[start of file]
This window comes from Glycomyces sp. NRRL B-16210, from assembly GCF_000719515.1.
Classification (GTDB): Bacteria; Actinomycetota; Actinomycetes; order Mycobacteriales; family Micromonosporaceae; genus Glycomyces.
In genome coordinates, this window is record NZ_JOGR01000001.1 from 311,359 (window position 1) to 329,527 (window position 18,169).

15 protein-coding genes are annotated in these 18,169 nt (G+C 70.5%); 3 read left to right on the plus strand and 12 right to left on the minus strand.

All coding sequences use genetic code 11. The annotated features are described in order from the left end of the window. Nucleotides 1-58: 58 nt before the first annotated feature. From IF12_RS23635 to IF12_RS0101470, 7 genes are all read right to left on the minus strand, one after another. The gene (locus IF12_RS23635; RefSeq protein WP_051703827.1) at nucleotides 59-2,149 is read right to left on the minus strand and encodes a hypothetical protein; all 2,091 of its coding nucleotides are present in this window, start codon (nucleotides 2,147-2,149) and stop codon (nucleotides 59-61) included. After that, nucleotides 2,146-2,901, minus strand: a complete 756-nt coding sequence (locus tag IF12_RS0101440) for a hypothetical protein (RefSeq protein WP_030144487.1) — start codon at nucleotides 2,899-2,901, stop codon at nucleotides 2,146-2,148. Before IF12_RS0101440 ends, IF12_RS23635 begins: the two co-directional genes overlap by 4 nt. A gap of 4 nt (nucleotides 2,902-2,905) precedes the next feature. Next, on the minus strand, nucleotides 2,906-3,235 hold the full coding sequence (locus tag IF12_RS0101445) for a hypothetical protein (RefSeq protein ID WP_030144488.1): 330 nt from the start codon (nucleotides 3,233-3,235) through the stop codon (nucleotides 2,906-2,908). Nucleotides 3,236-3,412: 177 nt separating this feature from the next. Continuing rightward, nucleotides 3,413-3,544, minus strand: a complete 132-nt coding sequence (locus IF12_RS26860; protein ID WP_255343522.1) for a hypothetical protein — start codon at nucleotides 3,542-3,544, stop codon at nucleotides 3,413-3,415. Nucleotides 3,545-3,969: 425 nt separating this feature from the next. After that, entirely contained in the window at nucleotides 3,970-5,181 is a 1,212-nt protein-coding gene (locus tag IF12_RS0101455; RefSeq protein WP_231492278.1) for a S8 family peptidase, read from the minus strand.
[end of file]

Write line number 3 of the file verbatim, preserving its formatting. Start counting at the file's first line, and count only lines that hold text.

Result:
In genome coordinates, this window is record NZ_JOGR01000001.1 from 311,359 (window position 1) to 329,527 (window position 18,169).